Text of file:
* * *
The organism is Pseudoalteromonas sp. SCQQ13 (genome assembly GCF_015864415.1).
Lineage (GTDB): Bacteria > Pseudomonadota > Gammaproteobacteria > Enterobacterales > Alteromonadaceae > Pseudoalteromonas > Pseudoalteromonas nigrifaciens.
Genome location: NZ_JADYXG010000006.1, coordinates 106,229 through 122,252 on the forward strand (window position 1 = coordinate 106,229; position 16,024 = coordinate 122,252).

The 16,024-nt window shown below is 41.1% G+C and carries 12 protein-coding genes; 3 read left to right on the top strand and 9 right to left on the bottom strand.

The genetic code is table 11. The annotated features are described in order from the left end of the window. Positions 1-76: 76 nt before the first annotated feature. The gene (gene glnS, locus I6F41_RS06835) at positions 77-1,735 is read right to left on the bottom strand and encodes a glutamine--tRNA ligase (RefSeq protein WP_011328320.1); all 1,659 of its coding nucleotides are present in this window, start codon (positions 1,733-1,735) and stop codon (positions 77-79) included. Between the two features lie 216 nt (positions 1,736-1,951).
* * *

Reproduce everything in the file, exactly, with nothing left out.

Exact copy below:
The organism is Pseudoalteromonas sp. SCQQ13 (genome assembly GCF_015864415.1).
Lineage (GTDB): Bacteria > Pseudomonadota > Gammaproteobacteria > Enterobacterales > Alteromonadaceae > Pseudoalteromonas > Pseudoalteromonas nigrifaciens.
Genome location: NZ_JADYXG010000006.1, coordinates 106,229 through 122,252 on the forward strand (window position 1 = coordinate 106,229; position 16,024 = coordinate 122,252).

The 16,024-nt window shown below is 41.1% G+C and carries 12 protein-coding genes; 3 read left to right on the top strand and 9 right to left on the bottom strand.

The genetic code is table 11. The annotated features are described in order from the left end of the window. Positions 1-76: 76 nt before the first annotated feature. The gene (gene glnS, locus I6F41_RS06835) at positions 77-1,735 is read right to left on the bottom strand and encodes a glutamine--tRNA ligase (RefSeq protein WP_011328320.1); all 1,659 of its coding nucleotides are present in this window, start codon (positions 1,733-1,735) and stop codon (positions 77-79) included. Between the two features lie 216 nt (positions 1,736-1,951).